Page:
0

Impatience Poll results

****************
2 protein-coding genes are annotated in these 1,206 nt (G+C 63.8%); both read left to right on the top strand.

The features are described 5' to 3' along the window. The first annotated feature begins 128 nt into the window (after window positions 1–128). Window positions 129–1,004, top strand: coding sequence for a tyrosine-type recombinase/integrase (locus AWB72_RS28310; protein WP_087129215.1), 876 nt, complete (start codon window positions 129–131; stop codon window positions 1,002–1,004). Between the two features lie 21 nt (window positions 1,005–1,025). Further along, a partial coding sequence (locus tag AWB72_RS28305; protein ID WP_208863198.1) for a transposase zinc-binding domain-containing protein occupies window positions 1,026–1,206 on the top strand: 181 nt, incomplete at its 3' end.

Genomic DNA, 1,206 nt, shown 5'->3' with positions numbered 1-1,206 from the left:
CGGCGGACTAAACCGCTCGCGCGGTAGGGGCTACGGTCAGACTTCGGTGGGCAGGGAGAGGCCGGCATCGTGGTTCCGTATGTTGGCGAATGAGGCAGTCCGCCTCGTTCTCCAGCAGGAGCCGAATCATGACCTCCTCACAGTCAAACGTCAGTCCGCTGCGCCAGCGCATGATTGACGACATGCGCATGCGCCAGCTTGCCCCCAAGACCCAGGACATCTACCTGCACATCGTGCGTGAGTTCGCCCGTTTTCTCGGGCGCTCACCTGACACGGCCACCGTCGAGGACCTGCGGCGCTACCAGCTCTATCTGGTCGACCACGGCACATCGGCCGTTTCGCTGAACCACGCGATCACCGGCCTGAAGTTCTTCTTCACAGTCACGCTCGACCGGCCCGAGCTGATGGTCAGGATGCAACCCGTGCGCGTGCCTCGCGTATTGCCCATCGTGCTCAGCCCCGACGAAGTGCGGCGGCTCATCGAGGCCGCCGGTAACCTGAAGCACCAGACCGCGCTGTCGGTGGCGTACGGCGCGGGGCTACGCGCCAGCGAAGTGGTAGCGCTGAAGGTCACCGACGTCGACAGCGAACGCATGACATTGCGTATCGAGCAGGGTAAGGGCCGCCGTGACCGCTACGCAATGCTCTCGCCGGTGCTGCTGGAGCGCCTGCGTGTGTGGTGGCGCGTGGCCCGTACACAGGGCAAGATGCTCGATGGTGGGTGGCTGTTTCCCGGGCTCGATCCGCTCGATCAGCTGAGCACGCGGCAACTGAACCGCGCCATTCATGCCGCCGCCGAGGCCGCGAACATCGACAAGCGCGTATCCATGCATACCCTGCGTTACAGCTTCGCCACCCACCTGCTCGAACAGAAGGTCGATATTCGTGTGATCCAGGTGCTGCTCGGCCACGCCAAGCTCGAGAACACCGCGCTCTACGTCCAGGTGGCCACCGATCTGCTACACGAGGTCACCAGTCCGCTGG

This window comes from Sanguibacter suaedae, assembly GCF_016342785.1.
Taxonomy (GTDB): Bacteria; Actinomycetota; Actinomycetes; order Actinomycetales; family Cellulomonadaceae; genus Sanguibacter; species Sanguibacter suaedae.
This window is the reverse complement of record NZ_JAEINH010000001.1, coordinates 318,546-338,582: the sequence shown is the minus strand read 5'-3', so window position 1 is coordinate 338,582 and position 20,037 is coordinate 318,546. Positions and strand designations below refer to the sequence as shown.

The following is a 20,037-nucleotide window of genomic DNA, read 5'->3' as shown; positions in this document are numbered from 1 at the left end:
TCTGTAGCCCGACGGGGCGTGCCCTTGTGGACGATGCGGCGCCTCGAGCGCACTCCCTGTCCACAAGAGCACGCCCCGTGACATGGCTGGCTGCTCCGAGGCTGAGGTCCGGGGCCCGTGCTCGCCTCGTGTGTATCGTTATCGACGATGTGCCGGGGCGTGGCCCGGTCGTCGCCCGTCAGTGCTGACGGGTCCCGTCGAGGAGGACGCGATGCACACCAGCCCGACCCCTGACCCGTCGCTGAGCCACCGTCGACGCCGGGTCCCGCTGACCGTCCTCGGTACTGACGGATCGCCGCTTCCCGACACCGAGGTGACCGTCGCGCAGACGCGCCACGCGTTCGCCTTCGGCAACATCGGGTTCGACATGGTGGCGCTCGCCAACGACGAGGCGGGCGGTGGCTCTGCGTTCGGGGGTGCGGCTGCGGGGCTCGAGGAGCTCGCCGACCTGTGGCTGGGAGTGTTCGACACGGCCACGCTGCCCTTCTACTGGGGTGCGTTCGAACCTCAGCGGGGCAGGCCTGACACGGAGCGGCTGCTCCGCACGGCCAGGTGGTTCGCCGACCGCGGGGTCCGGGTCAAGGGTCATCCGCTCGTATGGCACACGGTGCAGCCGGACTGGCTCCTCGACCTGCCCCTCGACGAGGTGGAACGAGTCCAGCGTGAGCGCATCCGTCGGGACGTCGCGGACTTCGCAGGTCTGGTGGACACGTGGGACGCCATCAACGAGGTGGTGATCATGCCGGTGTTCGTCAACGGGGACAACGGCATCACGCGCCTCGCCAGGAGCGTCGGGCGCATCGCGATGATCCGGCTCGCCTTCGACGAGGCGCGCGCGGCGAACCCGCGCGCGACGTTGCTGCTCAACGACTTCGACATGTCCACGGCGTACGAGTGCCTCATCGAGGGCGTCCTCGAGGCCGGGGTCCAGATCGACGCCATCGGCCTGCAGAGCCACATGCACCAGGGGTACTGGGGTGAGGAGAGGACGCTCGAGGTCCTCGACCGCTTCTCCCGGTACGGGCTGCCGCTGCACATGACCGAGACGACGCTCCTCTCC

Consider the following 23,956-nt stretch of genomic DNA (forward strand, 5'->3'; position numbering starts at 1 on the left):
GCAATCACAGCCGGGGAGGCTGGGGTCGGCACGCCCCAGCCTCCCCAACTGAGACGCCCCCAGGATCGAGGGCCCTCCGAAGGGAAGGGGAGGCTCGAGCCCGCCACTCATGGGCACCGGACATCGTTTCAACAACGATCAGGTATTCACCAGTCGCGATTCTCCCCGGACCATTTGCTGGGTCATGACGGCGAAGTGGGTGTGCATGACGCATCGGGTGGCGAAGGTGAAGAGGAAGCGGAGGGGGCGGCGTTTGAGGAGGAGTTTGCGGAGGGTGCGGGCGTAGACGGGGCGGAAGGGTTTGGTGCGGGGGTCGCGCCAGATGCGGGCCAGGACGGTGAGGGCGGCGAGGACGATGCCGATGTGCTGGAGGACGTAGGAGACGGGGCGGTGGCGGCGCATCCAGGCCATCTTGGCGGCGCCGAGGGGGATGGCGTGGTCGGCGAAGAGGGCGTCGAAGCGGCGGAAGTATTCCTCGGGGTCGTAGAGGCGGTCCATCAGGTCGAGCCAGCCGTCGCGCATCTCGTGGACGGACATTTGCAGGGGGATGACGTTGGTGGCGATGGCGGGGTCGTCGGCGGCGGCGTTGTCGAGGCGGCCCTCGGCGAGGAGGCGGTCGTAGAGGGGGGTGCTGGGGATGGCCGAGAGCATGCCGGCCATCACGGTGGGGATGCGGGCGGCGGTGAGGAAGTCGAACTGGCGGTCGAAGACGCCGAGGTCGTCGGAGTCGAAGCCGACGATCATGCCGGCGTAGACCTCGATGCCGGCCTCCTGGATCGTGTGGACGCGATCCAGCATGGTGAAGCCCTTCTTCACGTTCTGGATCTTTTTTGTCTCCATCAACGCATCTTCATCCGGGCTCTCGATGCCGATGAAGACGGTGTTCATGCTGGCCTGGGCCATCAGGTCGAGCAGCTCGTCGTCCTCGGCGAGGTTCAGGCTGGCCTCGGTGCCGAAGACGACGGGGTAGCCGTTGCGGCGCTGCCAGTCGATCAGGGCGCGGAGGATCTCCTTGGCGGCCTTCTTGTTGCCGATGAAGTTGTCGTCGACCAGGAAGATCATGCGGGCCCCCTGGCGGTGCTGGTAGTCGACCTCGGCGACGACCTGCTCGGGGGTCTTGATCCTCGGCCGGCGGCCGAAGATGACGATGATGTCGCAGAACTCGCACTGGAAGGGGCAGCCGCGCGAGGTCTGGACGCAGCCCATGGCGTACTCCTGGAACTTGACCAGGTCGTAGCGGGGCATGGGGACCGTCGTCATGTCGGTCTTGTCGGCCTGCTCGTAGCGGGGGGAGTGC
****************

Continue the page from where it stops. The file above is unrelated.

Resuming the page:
first_img AD Quality Auto 360p 720p 1080p Top articles1/5READ MORE11 theater productions to see in Southern California this week, Dec. 27-Jan. 2160Want local news?Sign up for the Localist and stay informed Something went wrong. Please try again.subscribeCongratulations! You’re all set! The Associated Press-Ipsos poll on public attitudes about impatience and waiting is based on telephone interviews with 1,003 adults in the United States from all states except Alaska and Hawaii. The interviews were conducted March 28-30 by Ipsos, an international polling firm. Results were weighted to represent the population by demographic factors such as age, sex, region, race and income. No more than one time in 20 should chance variations in the sample cause the results to vary by more than 3 percentage points from the answers that would be obtained if all Americans were polled. There are other sources of potential error in polls, including the wording and order of questions. Results may not total 100 percent because of rounding. 1. Thinking about the places and times when you have to wait in line for something, what would you say is the place where you most hate having to wait? (OPEN-END) -Store check-out line (subtotal), 34 percent —Grocery store, 23 percent —Wal-Mart, 5 percent —Check-out line/store (unspecified), 5 percent —Other store mentions. 1 percent -Government office (subtotal), 20 percent —Department of Motor Vehicles, 14 percent —Post office, 5 percent —Government office (unspecified), 1 percent —Other government office mentions, 1 percent -Medical mentions (subtotal), 10 percent —Doctor’s office, 7 percent —Hospital, 2 percent —Emergency room, 1 percent -Bank, 6 percent -Restaurant (subtotal), 6 percent —Restaurant (unspecified), 4 percent —Fast food restaurant, 2 percent -Traffic, 3 percent -Airport, 3 percent -Bathroom, 1 percent -Gas station, 1 percent -Amusement park, 1 percent -Other, 7 percent -None, 2 percent -Not sure, 5 percent 2. I’m going to read you a list of items. As I read each one, please tell me if this ever causes you to lose your patience, or not. How about … does this ever cause you to lose your patience or not? Waiting on hold on the telephone -Yes, 77 percent -No, 23 percent Waiting for people who are late -Yes, 67 percent -No, 32 percent -Not sure, 1 percent Waiting in line at a government office -Yes, 59 percent -No, 38 percent -Not sure, 3 percent Slow restaurant service -Yes, 58 percent -No, 41 percent -Not sure, 1 percent Getting caught in slow traffic -Yes, 57 percent -No, 43 percent Waiting in line to be waited on in a store -Yes, 50 percent -No, 49 percent -Not sure, 1 percent Waiting for a doctor’s appointment -Yes, 46 percent -No, 54 percent Waiting for a repair person -Yes, 42 percent -No, 57 percent -Not sure, 1 percent Looking for a parking space -Yes, 35 percent -No, 65 percent Waiting for a bus or train -Yes, 18 percent -No, 77 percent -Not sure, 5 percent 3. In the last few months, have you ever gotten impatient with someone while waiting and spoken rudely to them or not? -Yes, 17 percent -No, 82 percent -Not sure, 1 percent 4. Thinking about stores or offices where you have experienced long waits, in general, which of the following do you think is the most important cause of long waits? -Poor planning by management, 54 percent -Incompetent employees, 20 percent -Too many customers, 24 percent -Not sure, 2 percent 5. When you are waiting in line in a store or office, how long are you usually able to wait before you lose your patience? -No time at all, 3 percent -5 minutes or less, 20 percent -6-10 minutes, 19 percent -11-15 minutes, 18 percent -16-20 minutes, 11 percent -21-30 minutes, 13 percent -More than 30 minutes, 10 percent -Not sure, 6 percent 6. When you are waiting on hold on the telephone, how long are you usually able to wait before you lose your patience? -No time at all, 2 percent -5 minutes or less, 52 percent -6-10 minutes, 22 percent -11-15 minutes, 9 percent -16-20 minutes, 5 percent -21-30 minutes, 4 percent -More than 30 minutes, 3 percent -Not sure, 3 percent 7. When you make a telephone call to a business and you are placed on hold, what do you like to hear? Music -Yes, 82 percent -No, 18 percent A computerized estimate of the wait -Yes, 59 percent -No, 40 percent -Not sure, 1 percent Talk radio -Yes, 40 percent -No, 59 percent -Not sure, 1 percent Silence -Yes, 29 percent -No, 70 percent -Not sure, 1 percent Advertisements for the company’s products and services -Yes, 26 percent -No, 74 percent 8. Have you ever refused to return to a business because of long waits, or not? -Yes, 50 percent -No, 50 percent Copyright 2006 The Associated Press. last_img read more